Following a Department for Environment, Food and Rural Affairs-led multi-agency investigation last year, I commissioned a further review, which reported in January, regarding the issue that affected crustaceans. It ruled out some of the prevailing theories, including the role of pyridine, and the view of the independent expert panel was that finding something to which we can attribute the cause with certainty is unlikely. However, we have continued to monitor this. In Hartlepool this month there have been anecdotal reports of sudden drops in the number of prawns and Norway lobster. The scale is unknown, but the Centre for Environment Fisheries and Aquaculture Science has undertaken precautionary sampling and testing for disease and pathogens.
When 11-year-old Erin-Rose Cawley from Redcar was asked to write a speech for school, she wrote:
“The year is 2019 and our beaches have just received the Blue Flag meaning our beaches are some of the country’s best. Fast forward two years to beaches knee deep in dead, twitching crabs—a die off that was a never before seen phenomenon.”
Will the Minister tell Erin-Rose what the Government are going to do to ensure our dead sea is brought back to good health?
CEFAS has not received any reports of similar crab or crustacean mortality events since what happened in 2021, and a significant review—[Interruption.] A significant review has been undertaken already. I really do not think it is in the best interests to continue to challenge expert scientists who have undertaken that review and ruled out the theory that the hon. Gentleman has been pushing for some time now.
I sat with fishers a few weeks ago, alongside my hon. Friends the Members for Stockton North (Alex Cunningham) and for Middlesbrough (Andy McDonald), to hear about the impact that the Teesside crustacean die-off has had on the livelihoods of local fishers. Let me tell the Secretary of State what they said:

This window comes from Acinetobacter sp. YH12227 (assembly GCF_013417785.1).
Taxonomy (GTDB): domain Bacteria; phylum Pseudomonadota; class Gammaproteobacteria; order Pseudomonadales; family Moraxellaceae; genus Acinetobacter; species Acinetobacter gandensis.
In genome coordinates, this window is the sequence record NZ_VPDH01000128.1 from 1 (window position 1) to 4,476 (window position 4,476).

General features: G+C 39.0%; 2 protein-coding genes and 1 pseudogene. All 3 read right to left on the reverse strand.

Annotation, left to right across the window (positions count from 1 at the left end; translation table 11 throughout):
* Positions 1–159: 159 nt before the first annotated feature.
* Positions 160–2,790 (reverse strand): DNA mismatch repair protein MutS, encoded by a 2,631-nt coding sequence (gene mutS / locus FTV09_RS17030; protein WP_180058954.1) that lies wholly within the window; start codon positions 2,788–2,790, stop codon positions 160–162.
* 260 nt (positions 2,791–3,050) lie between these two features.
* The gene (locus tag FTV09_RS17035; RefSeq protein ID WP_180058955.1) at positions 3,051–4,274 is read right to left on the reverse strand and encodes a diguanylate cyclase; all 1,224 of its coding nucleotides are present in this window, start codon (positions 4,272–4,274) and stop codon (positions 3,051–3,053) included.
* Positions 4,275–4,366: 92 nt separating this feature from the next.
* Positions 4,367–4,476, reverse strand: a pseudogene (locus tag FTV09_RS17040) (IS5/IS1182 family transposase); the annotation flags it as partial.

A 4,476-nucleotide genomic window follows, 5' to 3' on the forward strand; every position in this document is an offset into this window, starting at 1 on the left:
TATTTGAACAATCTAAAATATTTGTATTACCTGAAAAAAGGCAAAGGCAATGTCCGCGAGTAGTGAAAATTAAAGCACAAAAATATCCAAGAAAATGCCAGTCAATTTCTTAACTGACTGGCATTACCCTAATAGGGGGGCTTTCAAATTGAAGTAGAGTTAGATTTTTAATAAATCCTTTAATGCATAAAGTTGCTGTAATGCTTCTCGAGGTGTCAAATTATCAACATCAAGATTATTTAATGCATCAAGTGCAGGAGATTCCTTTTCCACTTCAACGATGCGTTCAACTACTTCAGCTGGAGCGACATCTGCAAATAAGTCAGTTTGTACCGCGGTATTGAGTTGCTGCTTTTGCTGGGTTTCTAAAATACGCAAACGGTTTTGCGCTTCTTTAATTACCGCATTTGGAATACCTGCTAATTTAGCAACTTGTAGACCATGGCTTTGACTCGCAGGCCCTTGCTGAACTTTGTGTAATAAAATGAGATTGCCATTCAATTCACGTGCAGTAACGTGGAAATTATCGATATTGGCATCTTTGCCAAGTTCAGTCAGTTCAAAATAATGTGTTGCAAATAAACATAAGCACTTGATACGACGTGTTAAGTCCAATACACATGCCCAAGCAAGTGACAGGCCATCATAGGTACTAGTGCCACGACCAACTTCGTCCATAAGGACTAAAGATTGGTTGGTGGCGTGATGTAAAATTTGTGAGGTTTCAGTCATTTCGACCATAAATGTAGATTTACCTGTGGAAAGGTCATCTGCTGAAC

“We’re finished. There’s nothing left to catch.”
“No-one listens. We’re just fishermen!”
“We’re not asking for a handout. We’re asking for a roadmap to get back on track.”
“Levelling up? They’ve levelled Teesside down”.
Working people—the grafters of this country and the foundation of our food security—are being ignored. It is wrong that public figures, instead of stepping up like true public servants, are acting like Houchen’s henchmen and pound-shop goons, closing down debate and legitimate challenge. Well, it will not work—this is not going away. Will the Secretary of State take a different course and meet Stan Rennie and the North East Fishing Collective with me to finally get to the bottom of this and give them the answers they deserve?
The hon. Gentleman has just, with his words, done that, and I am really concerned about that. This issue is very important. That is why we undertook a further independent review. The chief scientific adviser of DEFRA brought in more people.
The shadow Secretary of State talks about the people who are affected, and I understand that. The impact is such that the fishermen are having to go out to about 9 miles compared with the normal 2 to 3 miles. The inshore fisheries and conservation authority has reported to the Department that there is no particular change in the levels in that area. I am conscious that that may not be the impact for those individuals there. I have met other MPs in the area, and there are funding opportunities available, which might be for reinvestment in equipment to help them go further afield more regularly.